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Dynamic Brace Helps Restore Neck Motion to ALS Patients

By HospiMedica International staff writers
Posted on 21 Aug 2019
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Image: A dynamic neck brace helps ALS patients support their head (Photo courtesy of Columbia University).
Image: A dynamic neck brace helps ALS patients support their head (Photo courtesy of Columbia University).
An innovative robotic brace supports amyotrophic lateral sclerosis (ALS) patients, helping them to hold their heads upright and increase their range of motion.

The robotic neck brace, developed at Columbia University (New York, NY, USA), incorporates both sensors and actuators to adjust the head posture, and is capable of restoring roughly 70% of the active range of motion of the human head. Using a joystick interface, patients can actively adjust brace position--and thus head position--by controlling servo motors mounted on it. In addition, by placing motors with compliant springs at the joints, it can provide assistive forces to keep the head in a neutral configuration.

And by simultaneous measurement of the motion with the sensors on the neck brace, and surface electromyography (EMG) of the neck muscles, it can also serve as a diagnostic tool to study impaired motion of the head and neck. To test the new brace, the researchers recruited 11 ALS patients and 10 healthy, age-matched subjects. Participants were asked to perform single-plane motions of the head-neck that included flexion-extension, lateral bending, and axial rotation. Each motion was performed in a cycle and was repeated five times at self-selected speeds.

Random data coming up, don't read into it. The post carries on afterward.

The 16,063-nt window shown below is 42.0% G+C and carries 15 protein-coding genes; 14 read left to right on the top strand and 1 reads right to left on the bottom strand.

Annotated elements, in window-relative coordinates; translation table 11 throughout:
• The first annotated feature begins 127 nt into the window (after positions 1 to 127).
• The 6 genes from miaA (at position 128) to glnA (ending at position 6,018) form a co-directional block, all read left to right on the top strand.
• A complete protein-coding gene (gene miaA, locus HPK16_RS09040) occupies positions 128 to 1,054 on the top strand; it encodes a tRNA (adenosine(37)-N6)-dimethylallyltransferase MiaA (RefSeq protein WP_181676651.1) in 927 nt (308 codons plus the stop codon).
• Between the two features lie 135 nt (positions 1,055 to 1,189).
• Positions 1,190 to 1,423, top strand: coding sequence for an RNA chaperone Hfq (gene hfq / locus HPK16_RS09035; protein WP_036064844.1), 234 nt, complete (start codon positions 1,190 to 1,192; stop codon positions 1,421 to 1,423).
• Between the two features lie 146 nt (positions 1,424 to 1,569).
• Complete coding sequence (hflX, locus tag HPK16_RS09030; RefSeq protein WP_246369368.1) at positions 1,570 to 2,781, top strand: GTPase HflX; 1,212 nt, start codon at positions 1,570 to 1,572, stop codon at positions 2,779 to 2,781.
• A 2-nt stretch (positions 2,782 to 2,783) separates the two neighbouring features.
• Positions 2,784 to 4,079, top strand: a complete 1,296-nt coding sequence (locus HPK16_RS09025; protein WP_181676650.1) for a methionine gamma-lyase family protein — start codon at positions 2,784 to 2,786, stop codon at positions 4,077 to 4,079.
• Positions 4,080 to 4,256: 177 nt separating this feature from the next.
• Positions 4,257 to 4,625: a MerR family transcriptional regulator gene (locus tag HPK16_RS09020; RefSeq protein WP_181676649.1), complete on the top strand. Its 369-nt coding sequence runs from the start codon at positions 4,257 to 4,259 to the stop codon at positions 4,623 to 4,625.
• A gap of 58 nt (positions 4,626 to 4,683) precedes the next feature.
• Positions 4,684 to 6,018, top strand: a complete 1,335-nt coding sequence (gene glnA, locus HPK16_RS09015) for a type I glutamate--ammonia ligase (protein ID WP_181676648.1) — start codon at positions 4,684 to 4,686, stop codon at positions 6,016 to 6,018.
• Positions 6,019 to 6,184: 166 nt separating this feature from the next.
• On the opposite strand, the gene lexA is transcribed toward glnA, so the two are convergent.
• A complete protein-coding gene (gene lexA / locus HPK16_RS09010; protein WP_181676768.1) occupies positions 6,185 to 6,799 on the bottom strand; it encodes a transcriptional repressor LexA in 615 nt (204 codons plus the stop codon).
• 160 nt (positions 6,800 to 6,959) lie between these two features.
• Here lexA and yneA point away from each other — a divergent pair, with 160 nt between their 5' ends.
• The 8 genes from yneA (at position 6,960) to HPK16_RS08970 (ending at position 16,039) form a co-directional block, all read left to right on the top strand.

The results showed that patients with ALS use a different strategy of head-neck coordination compared to healthy subjects. ALS patients had a shorter period to reach the maximum flexion and an earlier EMG onset in the neck extensors when starting from neutral. Brace measures during activation of the neck muscles in the ALS patients were well correlated with clinically measured scores. According to the researchers, the measurements collected by the device can be used to better assess head drop and ALS disease progression. The study was published on August 7, 2019, in Annals of Clinical and Translational Neurology.

“Professor Agrawal and his team have investigated, for the first time, the muscle mechanisms in the neck muscles of patients with ALS. Their neck brace is such an important step in helping patients with ALS, a devastating and rapidly progressive terminal disease,” said study co-author Professor Hiroshi Mitsumoto, MD, of the Columbia University Lou Gehrig ALS Center. “We have two medications that have been approved, but they only modestly slow down disease progression. Although we cannot cure the disease at this time, we can improve the patient's quality of life by easing the difficult symptoms with the robotic neck brace.”

ALS is a neurodegenerative disease characterized by progressive loss of muscle functions, leading to paralysis of the limbs and respiratory failure. Commonly known as Lou Gehrig's disease, a defining feature of the disease is a dropped head due to declining neck muscle strength. Over the course of their illness, which can range from several months to more than 10 years, patients completely lose mobility of the head, settling in to a chin-on-chest posture that impairs speech, breathing, and swallowing. Current static neck braces become increasingly uncomfortable and ineffective as the disease progresses.

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